MPS I: Hematopoietic Stem Cell Transplantation and Enzyme Replacement Therapy

Hemotpoietic stem cell transplantation (HSCT) in children with MPS I involves replacing their deficient macrophages with ones that produce normal amounts of enzyme. [Weisstein: 2004], [Souillet: 2003], [Gassas: 2003] The success rate of HSCT depends upon several factors, such as the age of the patient and degree of pulmonary involvement at time of transplant. Successful HSCT increases survival, reduces facial coarseness and hepatosplenomegaly, improves hearing, and maintains normal heart function. However the skeletal manifestations and corneal clouding continue to progress unabated.
Neuropsychological responses to HSCT are related to the age and intellectual capacity of the child at the time of the engraftment. If HSCT is done before evidence of significant developmental delay (usually under 2 years), there is some success in decreasing the degree and rate of cognitive decline. Children showing significant cognitive impairment prior to undergoing HSCT do not appear to benefit developmentally. As with any HSCT, there is a risk of graft-versus-host disease and up to a 20% risk of mortality. The use of ERT before HSCT might improve the clinical signs and symptoms (i.e. severe cardiomyopathy) resulting in less transplantation-related complications. [Cox-Brinkman: 2006]
Enzyme replacement therapy (ERT) involves intravenous administration of recombinant alpha-L-iduronidase enzyme (Aldurazyme) to assist in the breakdown of accumulated storage and prevent further buildup. [Muenzer: 2004], [Wraith: 2005], [Wraith: 2004] Significant reduction in liver size, increase in height and weight, decrease in joint restriction, and improvement in breathing and sleep apnea were demonstrated in individuals with attenuated MPS I. The benefit of ERT in those with severe disease has not been assessed. Because the recombinant enzyme is not thought to cross the blood-brain barrier, the best option to reduce the risk of cognitive impairment remains HSCT initiated early. As with HSCT, ERT does not appear to have significant beneficial effects on bone disease or corneal clouding.
The current dose regimen involves premedication with anti-inflammatory and antihistamine drugs and intravenous weekly infusion of 100 units (0.58 mg)/kg of Aldurazyme over four hours. Although antibodies were present in all study patients in the clinical trials, no known clinical consequences have been reported. Volumetric CT scan of liver and spleen can be used as an objective measure of the efficacy of enzyme replacement therapy during the first few months of treatment.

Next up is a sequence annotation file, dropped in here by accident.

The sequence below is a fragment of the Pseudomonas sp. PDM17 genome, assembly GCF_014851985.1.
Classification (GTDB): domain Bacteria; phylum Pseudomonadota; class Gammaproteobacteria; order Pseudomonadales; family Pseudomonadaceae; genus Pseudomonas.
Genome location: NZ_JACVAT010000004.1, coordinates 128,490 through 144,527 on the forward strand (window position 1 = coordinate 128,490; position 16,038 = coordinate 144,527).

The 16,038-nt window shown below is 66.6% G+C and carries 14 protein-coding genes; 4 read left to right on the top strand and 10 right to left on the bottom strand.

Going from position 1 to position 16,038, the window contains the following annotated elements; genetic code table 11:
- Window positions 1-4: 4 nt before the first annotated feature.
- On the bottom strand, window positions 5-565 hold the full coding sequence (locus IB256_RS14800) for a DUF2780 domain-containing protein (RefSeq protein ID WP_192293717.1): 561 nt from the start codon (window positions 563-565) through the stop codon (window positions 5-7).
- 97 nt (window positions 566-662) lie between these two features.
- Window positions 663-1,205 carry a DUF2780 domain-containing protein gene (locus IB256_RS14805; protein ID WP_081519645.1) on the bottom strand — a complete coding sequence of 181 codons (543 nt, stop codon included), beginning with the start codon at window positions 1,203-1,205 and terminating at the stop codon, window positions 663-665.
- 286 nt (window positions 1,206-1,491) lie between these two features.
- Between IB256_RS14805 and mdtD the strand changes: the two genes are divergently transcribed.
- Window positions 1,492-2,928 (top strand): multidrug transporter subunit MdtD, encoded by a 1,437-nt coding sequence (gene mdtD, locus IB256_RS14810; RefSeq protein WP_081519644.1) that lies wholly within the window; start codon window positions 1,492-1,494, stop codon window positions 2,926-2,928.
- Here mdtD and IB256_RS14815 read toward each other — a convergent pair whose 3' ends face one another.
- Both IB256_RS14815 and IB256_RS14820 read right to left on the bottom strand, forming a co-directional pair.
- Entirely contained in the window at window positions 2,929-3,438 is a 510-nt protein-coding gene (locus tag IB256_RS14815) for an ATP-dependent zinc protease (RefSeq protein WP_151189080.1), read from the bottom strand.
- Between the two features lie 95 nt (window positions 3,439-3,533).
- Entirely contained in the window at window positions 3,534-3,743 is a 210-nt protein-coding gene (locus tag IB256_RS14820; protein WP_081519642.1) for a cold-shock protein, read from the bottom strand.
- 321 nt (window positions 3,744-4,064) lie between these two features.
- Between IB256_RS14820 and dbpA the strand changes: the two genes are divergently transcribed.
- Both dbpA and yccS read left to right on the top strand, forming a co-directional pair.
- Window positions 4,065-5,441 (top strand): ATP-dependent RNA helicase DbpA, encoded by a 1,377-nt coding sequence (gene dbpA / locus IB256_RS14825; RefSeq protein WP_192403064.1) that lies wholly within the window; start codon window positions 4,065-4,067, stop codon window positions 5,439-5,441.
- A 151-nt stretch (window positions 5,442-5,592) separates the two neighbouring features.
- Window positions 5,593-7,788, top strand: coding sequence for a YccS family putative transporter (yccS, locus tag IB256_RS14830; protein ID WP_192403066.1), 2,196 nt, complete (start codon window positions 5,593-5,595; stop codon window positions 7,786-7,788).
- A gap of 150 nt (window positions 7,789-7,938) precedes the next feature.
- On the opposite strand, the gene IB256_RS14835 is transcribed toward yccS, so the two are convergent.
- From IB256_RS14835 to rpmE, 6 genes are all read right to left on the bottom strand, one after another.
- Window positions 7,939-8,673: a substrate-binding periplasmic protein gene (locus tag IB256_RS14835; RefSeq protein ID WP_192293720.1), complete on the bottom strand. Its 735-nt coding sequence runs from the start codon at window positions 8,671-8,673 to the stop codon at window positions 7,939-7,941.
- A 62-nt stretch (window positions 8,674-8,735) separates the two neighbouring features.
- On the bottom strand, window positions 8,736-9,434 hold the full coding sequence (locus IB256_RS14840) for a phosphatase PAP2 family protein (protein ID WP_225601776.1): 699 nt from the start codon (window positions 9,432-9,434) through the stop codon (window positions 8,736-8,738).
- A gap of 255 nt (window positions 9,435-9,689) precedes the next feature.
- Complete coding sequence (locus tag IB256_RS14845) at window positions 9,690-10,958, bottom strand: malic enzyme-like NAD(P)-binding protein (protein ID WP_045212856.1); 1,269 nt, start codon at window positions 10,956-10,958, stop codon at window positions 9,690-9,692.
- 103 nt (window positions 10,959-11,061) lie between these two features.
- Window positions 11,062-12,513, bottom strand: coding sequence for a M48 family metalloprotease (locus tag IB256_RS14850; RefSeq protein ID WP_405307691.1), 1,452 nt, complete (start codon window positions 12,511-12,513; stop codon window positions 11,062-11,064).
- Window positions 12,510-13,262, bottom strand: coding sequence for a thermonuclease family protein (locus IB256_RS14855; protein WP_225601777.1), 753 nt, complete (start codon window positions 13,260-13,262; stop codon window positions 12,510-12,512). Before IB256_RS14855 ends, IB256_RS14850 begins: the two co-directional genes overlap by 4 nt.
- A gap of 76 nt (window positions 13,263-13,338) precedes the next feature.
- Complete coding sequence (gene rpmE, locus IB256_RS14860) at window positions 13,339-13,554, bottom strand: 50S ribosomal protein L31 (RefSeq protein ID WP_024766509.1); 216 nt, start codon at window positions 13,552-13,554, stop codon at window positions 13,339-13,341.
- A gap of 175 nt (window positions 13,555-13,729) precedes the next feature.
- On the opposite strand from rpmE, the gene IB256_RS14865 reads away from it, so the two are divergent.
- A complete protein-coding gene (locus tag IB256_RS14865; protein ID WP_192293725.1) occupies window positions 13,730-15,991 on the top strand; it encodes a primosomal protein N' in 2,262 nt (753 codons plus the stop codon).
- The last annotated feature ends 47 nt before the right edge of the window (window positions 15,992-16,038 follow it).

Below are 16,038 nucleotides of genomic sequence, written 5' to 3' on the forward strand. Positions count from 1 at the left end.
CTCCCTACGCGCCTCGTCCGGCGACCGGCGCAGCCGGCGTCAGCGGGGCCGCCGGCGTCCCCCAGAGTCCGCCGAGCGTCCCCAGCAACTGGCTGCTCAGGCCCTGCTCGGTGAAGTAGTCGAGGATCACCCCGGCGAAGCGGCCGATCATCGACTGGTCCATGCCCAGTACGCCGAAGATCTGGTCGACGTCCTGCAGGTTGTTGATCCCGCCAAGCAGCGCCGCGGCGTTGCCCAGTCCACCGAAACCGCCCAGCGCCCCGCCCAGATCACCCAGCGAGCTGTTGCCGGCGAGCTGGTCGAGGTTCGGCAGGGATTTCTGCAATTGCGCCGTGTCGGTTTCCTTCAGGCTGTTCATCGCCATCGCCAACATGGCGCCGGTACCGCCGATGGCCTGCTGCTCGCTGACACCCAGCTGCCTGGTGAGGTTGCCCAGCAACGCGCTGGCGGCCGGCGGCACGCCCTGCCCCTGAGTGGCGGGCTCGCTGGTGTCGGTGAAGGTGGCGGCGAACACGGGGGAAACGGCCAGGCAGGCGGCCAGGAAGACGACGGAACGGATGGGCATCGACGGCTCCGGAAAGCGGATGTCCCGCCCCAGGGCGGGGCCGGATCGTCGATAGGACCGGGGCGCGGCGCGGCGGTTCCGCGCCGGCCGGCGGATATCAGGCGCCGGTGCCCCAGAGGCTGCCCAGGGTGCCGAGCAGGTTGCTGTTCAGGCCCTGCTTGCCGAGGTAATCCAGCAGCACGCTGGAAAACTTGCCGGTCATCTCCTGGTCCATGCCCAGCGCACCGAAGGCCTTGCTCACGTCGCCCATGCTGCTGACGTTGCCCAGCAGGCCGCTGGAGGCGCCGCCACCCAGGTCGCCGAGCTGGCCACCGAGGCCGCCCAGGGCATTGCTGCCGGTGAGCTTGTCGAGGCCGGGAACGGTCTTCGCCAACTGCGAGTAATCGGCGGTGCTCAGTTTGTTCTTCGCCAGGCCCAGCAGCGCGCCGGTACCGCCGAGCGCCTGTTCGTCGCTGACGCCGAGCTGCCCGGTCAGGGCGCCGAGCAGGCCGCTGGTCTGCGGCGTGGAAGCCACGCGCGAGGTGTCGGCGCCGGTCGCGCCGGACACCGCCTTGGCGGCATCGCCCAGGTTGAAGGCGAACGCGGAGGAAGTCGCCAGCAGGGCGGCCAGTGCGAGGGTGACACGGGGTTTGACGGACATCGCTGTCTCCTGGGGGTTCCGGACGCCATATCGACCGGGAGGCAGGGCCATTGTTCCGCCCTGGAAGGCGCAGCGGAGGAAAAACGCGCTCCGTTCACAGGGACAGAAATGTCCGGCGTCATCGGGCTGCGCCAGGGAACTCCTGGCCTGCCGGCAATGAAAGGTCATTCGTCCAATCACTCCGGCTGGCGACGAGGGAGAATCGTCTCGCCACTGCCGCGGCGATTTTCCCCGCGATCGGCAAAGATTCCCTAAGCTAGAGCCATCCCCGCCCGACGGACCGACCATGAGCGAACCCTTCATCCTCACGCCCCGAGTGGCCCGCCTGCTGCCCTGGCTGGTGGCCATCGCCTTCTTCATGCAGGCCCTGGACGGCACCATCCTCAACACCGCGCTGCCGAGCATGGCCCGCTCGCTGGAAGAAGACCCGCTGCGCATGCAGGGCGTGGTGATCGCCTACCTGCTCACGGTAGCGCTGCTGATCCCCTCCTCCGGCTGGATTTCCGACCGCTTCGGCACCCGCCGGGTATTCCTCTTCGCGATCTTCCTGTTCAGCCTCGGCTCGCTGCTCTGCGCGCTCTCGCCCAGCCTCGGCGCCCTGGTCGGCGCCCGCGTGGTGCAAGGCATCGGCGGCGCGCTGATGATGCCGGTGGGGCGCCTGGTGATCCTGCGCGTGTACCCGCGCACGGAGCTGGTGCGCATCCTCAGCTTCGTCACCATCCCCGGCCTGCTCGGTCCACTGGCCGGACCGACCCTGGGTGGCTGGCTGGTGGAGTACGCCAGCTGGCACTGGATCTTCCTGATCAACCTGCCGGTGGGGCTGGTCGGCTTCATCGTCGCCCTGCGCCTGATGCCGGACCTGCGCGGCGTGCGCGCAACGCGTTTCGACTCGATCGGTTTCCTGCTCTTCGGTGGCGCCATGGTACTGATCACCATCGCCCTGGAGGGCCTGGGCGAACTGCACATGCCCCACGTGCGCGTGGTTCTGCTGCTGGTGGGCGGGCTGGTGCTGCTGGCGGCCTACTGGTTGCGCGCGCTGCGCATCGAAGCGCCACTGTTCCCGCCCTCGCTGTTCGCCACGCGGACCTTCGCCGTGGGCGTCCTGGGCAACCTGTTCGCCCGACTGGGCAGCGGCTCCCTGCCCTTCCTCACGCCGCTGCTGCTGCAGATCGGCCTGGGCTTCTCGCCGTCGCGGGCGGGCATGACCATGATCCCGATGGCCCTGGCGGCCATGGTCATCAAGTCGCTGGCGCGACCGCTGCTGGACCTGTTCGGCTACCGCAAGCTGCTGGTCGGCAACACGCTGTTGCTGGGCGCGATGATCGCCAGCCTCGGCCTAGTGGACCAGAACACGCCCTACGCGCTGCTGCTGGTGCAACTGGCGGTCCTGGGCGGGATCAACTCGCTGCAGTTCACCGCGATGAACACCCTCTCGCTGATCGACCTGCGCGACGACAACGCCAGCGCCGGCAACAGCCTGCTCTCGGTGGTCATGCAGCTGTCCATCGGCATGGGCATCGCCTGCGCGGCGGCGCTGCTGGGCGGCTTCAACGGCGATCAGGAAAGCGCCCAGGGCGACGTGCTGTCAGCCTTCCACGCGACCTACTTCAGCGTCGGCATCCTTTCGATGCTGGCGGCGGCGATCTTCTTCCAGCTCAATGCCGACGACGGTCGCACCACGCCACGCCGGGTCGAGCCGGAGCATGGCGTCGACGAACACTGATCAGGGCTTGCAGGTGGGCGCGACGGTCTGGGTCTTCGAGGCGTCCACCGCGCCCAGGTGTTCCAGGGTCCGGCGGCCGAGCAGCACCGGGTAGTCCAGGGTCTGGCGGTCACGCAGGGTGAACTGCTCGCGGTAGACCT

Unlike the use of elaprase enzyme replacement therapy for Hunter syndrome (MPS II), the use of intrathecal administration of aldurazyme is not clinically available and requires reformulation of the enzyme preparation as it is not compatible with CSF and intrathecal membranes.



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A list of ongoing clinical studies for which patients may be eligible. The list includes registered studies that are closed and may have links to their published outcomes.

MPS I Registry
An ongoing, observational database that tracks natural history and outcomes of patients with MPS I. The Registry was initiated worldwide in April 2003 as an international observational program sponsored by BioMarin/Genzyme LLC and administered by Genzyme Corporation. Registration is voluntary, free, and confidential.


Content Last Updated: 11/2011

Page Bibliography

Cox-Brinkman J, Boelens JJ, Wraith JE, O'meara A, Veys P, Wijburg FA, Wulffraat N, Wynn RF.
Haematopoietic cell transplantation (HCT) in combination with enzyme replacement therapy (ERT) in patients with Hurler syndrome.
Bone Marrow Transplant. 2006;38(1):17-21. PubMed abstract

Gassas A, Sung L, Doyle JJ, Clarke JT, Saunders EF.
Life-threatening pulmonary hemorrhages post bone marrow transplantation in Hurler syndrome. Report of three cases and review of the literature.
Bone Marrow Transplant. 2003;32(2):213-5. PubMed abstract

Muenzer J, Fisher A.
Advances in the treatment of mucopolysaccharidosis type I.
N Engl J Med. 2004;350(19):1932-4. PubMed abstract

Souillet G, Guffon N, Maire I, Pujol M, Taylor P, Sevin F, Bleyzac N, Mulier C, Durin A, Kebaili K, Galambrun C, Bertrand Y, Froissart R, Dorche C, Gebuhrer L, Garin C, Berard J, Guibaud P.
Outcome of 27 patients with Hurler's syndrome transplanted from either related or unrelated haematopoietic stem cell sources.
Bone Marrow Transplant. 2003;31(12):1105-17. PubMed abstract

Weisstein JS, Delgado E, Steinbach LS, Hart K, Packman S.
Musculoskeletal manifestations of Hurler syndrome: long-term follow-up after bone marrow transplantation.
J Pediatr Orthop. 2004;24(1):97-101. PubMed abstract

Wraith JE.
The first 5 years of clinical experience with laronidase enzyme replacement therapy for mucopolysaccharidosis I.
Expert Opin Pharmacother. 2005;6(3):489-506. PubMed abstract

Wraith JE, Clarke LA, Beck M, Kolodny EH, Pastores GM, Muenzer J, Rapoport DM, Berger KI, Swiedler SJ, Kakkis ED, Braakman T, Chadbourne E, Walton-Bowen K, Cox GF.
Enzyme replacement therapy for mucopolysaccharidosis I: a randomized, double-blinded, placebo-controlled, multinational study of recombinant human alpha-L-iduronidase (laronidase).
J Pediatr. 2004;144(5):581-8. PubMed abstract